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Is there any interest in following the evolution of the Sugar Loaf or Corcovado?

Where are the “mountainlogists”?

They are unmoving mountains, which evolve very slowly, and were formed millions of years ago.

There are no “mountainlogists”? Why?

There is no need for them.

A volcano is a horse of a different color.

Volcanoes are pro-active mountains.

And they kill people.

It’s logical to affirm that a volcano is not just any mountain. Do you agree?

Then, by necessity, volcanologists were invented.

Whatever has movement and social impact is studied.

What doesn’t, we leave alone.

Information ecologies have something to do with volcanoes.

Because they were unchanged for centuries, human beings looked at them as static mountains.

I resort to my phrase collection:

Technology is anything that wasn’t around when you were born.” (Alan Kay)

Today, a child thinks that we always had television; and a cell phone is already part of our body.

Volcanoes looked like mountains.

The problem is that they began to erupt constantly in the last century – from the radio to the Twitter.

Everything was very fast and people ask on the streets: where are the information volcanologists to explain these phenomena and protect us from them?

Whoever runs into one of them, please let us know.

Who might know the exact dynamic of the current and the next eruption of the informational ecology volcano?

Different information ecosystems always existed, but they looked like “mountains,” and we had no idea of their capacity to spew, all of a sudden, lava and more lava, such as the Internet and its developments.

There is a theoretical knot hanging in the air, because if information environments are being modified and are shaping society, we need to study them.

I agree with Castells when he said:

1. We are not the knowledge society. Knowledge has always been important.

2. We are the network society.

Here is the text in which he calls into question the notion of information or knowledge societies:

“This approach is different from the conceptual framework that defines our societies as information or knowledge societies. To be blunt, I believe this is an empirical and theoretical error.” (pg-8)

Later on, he asserts in the very title of the article that we live in a network society: INFORMATIONALISM, NETWORKS, AND THE NETWORK SOCIETY: A THEORETICAL BLUEPRINT.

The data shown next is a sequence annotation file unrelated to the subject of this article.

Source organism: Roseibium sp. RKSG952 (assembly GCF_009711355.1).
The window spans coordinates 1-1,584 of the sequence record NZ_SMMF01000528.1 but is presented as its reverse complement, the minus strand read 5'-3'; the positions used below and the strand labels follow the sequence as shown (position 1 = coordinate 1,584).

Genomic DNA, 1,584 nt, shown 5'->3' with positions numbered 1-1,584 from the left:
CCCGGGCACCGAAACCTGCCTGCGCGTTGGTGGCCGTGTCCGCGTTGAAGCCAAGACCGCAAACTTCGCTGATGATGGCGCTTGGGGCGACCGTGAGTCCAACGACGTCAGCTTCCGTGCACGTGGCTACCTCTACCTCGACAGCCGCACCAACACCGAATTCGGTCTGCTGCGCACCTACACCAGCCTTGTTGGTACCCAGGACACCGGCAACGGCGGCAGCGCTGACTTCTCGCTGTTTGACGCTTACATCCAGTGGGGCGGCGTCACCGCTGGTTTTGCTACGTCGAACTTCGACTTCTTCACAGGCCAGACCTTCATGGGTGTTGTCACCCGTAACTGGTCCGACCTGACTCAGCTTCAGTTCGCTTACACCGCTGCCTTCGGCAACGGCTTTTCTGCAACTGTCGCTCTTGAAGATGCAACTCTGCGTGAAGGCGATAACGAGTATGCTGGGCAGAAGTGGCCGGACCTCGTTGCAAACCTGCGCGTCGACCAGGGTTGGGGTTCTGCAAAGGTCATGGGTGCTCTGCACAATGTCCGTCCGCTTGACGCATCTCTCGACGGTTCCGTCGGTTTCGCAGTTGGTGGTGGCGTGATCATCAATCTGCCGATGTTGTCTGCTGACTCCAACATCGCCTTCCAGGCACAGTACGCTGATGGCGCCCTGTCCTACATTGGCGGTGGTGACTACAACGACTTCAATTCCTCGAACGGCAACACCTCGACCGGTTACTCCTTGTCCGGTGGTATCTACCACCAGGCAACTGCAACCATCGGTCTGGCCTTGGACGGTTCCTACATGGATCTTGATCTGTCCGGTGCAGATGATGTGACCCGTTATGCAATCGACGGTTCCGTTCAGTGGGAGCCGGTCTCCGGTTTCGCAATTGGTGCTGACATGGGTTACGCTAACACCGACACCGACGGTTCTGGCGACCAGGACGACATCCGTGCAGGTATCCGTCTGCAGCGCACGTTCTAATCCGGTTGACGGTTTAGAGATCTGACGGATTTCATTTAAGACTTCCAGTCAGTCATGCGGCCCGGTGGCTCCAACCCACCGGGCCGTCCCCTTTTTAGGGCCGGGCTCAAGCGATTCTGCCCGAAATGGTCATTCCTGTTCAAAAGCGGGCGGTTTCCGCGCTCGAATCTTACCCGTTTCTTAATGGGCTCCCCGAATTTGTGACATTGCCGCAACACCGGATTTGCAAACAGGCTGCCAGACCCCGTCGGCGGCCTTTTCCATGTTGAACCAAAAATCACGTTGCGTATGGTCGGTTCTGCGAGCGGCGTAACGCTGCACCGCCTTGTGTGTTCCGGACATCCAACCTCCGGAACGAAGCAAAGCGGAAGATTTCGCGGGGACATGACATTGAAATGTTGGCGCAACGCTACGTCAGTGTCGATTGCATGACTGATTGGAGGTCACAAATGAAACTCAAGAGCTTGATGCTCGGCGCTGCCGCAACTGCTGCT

Our current informational ecology is based on the digital network, not on knowledge or information – the latter factor has always been fundamental. Its importance increases in proportion to the growth of the planet’s population.

Thus, the digital network is next in the volcanic world of information.

We have always been information and knowledge societies, based on an ever-changing informational ecology.

The ecology does change, but the need for information and knowledge remains the same.

Without them, we would not have survived as a species!

It’s necessary to have a new science and new scientists to profoundly study informational ecologies, if we are to undo past theoretical knots, and especially not to entangle further this mess of wires in the future.

A new scientist to help us to put everything in the right places.

Do you agree with me?

(More Neposts in English.)

Translated by Jones de Freitas. Edited by Phil Stuart Cournoyer.

3 Responses to “The difference between a volcano and a mountain”

  1. Jay Elston disse:

    Well, the metaphor is a bit off. Most volcanoes are mountains. Non-volcanic mountains are studied also. Mountain range formation can be every bit as cataclysmic as volcanic eruptions. For instance, the recent earthquakes in Pakistan and China are related to the ongoing formation of the Himalayas.

    But the main point of this post — study things that are active and can affect you the most when their rapid changes impact you. By studying this types of phenomena, maybe you can come to an understanding of their driving forces and start predicting impacts. This has happened with volcanoes. Before the 1980s, it was understood that active volcanoes could awaken (start rumbling), but what happened next was not predictable. Sometimes they would settle down again, sometimes they would blow up. But due to hundreds of vulcanologist studying properties of volcanoes such as seismic signals, historical behavior, gas emissions, and chemical properties of the magma there have been many recent successes in predicting violent eruptions in time to evacuate people and save lives. See:




    But, I agree that there is some underlying principles behind the current web-based communication, collaboration and information sharing activities and their affects on us all.

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